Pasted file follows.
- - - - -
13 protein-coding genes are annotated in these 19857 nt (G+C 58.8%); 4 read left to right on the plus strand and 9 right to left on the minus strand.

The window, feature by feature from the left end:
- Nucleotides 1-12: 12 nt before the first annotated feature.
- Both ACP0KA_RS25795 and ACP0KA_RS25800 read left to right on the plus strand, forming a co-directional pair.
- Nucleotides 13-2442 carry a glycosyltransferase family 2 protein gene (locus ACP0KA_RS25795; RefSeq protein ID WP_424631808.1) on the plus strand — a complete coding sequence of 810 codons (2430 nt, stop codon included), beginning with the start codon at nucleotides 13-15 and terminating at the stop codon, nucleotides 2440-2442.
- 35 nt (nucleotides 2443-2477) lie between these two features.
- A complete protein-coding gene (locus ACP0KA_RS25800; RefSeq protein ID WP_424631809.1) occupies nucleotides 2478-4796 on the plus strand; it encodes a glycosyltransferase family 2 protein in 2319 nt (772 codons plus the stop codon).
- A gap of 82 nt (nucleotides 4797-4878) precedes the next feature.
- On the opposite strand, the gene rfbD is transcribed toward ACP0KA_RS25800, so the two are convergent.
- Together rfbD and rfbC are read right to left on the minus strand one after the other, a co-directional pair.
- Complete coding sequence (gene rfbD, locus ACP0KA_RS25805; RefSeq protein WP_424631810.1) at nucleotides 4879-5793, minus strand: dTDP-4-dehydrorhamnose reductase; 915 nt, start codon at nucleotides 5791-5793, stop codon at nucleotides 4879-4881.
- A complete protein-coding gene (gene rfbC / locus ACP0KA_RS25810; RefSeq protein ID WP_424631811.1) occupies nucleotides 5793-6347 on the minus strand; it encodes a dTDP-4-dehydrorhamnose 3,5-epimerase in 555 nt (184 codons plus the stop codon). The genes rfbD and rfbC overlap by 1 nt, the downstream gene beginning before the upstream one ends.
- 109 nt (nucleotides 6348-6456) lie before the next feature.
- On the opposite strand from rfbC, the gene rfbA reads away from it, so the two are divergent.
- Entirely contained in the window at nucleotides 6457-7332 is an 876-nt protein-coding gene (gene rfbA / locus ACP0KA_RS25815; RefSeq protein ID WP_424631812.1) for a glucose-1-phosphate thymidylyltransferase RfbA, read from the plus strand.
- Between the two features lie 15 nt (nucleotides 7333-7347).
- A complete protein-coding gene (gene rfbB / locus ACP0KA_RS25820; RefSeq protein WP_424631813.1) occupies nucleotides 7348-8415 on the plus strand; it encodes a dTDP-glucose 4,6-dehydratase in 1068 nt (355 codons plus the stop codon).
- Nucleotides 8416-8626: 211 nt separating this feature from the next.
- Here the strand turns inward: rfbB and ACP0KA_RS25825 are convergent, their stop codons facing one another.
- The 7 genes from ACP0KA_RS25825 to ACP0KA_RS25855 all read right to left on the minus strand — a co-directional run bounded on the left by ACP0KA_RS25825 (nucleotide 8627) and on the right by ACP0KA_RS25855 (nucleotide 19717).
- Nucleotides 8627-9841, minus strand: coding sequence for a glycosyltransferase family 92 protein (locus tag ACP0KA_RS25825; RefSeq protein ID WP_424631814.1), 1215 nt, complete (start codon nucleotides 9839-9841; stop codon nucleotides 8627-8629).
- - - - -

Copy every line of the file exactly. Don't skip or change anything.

13 protein-coding genes are annotated in these 19857 nt (G+C 58.8%); 4 read left to right on the plus strand and 9 right to left on the minus strand.

The window, feature by feature from the left end:
- Nucleotides 1-12: 12 nt before the first annotated feature.
- Both ACP0KA_RS25795 and ACP0KA_RS25800 read left to right on the plus strand, forming a co-directional pair.
- Nucleotides 13-2442 carry a glycosyltransferase family 2 protein gene (locus ACP0KA_RS25795; RefSeq protein ID WP_424631808.1) on the plus strand — a complete coding sequence of 810 codons (2430 nt, stop codon included), beginning with the start codon at nucleotides 13-15 and terminating at the stop codon, nucleotides 2440-2442.
- 35 nt (nucleotides 2443-2477) lie between these two features.
- A complete protein-coding gene (locus ACP0KA_RS25800; RefSeq protein ID WP_424631809.1) occupies nucleotides 2478-4796 on the plus strand; it encodes a glycosyltransferase family 2 protein in 2319 nt (772 codons plus the stop codon).
- A gap of 82 nt (nucleotides 4797-4878) precedes the next feature.
- On the opposite strand, the gene rfbD is transcribed toward ACP0KA_RS25800, so the two are convergent.
- Together rfbD and rfbC are read right to left on the minus strand one after the other, a co-directional pair.
- Complete coding sequence (gene rfbD, locus ACP0KA_RS25805; RefSeq protein WP_424631810.1) at nucleotides 4879-5793, minus strand: dTDP-4-dehydrorhamnose reductase; 915 nt, start codon at nucleotides 5791-5793, stop codon at nucleotides 4879-4881.
- A complete protein-coding gene (gene rfbC / locus ACP0KA_RS25810; RefSeq protein ID WP_424631811.1) occupies nucleotides 5793-6347 on the minus strand; it encodes a dTDP-4-dehydrorhamnose 3,5-epimerase in 555 nt (184 codons plus the stop codon). The genes rfbD and rfbC overlap by 1 nt, the downstream gene beginning before the upstream one ends.
- 109 nt (nucleotides 6348-6456) lie before the next feature.
- On the opposite strand from rfbC, the gene rfbA reads away from it, so the two are divergent.
- Entirely contained in the window at nucleotides 6457-7332 is an 876-nt protein-coding gene (gene rfbA / locus ACP0KA_RS25815; RefSeq protein ID WP_424631812.1) for a glucose-1-phosphate thymidylyltransferase RfbA, read from the plus strand.
- Between the two features lie 15 nt (nucleotides 7333-7347).
- A complete protein-coding gene (gene rfbB / locus ACP0KA_RS25820; RefSeq protein WP_424631813.1) occupies nucleotides 7348-8415 on the plus strand; it encodes a dTDP-glucose 4,6-dehydratase in 1068 nt (355 codons plus the stop codon).
- Nucleotides 8416-8626: 211 nt separating this feature from the next.
- Here the strand turns inward: rfbB and ACP0KA_RS25825 are convergent, their stop codons facing one another.
- The 7 genes from ACP0KA_RS25825 to ACP0KA_RS25855 all read right to left on the minus strand — a co-directional run bounded on the left by ACP0KA_RS25825 (nucleotide 8627) and on the right by ACP0KA_RS25855 (nucleotide 19717).
- Nucleotides 8627-9841, minus strand: coding sequence for a glycosyltransferase family 92 protein (locus tag ACP0KA_RS25825; RefSeq protein ID WP_424631814.1), 1215 nt, complete (start codon nucleotides 9839-9841; stop codon nucleotides 8627-8629).